These chronic changes are most frequently related to long-term exposure of the oral mucosa to dental metals, and additionally to acrylates, composite materials, additives and other substances, that cause the development of a delayed hypersensitivity reaction (81, 82). The cause of an immediate (type I) reaction (contact urticaria) is identified by skin prick/scratch testing (83). Skin prick testing provides information about the presence of specific IgE to protein and peptide antigens (allergens).However, the low concentration of the allergen in a product may be too low to give a positive reaction. As in all forms of contact allergy, the best treatment is avoidance of the product and allergen if identified (84).Due to the premalignant character of oral lichenoid lesions, epicutaneous tests to verify suspect intraoral allergens and follow up of these patients are important. Cooperation with dentists is necessary for the correct identification of potential allergens in the used dental materials. The replacement of suspect dental materials and other substances must be performed (78). When educating patients on oral health, dental professionals need to not solely discuss the benefits of oral hygiene products but also potential side effects; recommended frequency of use; and proper dosage levels. Recommendations of delivery or product type should be given to patients on a case-by-case basis, taking into consideration age, dental health status, systemic health considerations, and patient preference (75).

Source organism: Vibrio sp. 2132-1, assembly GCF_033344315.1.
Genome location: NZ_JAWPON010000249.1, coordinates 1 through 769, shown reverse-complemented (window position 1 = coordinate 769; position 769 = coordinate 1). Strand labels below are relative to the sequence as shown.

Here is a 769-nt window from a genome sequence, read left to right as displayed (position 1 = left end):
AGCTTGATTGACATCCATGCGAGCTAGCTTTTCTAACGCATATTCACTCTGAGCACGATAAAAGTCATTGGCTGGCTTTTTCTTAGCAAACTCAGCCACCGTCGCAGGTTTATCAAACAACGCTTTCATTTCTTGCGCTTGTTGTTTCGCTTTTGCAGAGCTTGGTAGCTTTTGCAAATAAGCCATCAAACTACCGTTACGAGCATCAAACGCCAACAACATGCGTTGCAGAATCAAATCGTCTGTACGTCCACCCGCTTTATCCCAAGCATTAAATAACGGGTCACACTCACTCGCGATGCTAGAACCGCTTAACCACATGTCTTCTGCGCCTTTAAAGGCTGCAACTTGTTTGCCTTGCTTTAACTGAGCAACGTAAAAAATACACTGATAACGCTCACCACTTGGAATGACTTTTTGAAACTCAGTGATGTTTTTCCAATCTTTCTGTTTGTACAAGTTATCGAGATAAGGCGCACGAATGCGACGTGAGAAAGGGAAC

Dental practitioners as well as health care providers must be aware of the possibility of allergic reactions due to food additives in oral hygiene products. Proper dosage levels, delivery vehicles, frequency, potential benefits, and adverse effects of oral health products must be explained completely to patients. There is a necessity to raise the awareness among dental professionals on this subject and to develop a data gathering system for adverse reactions.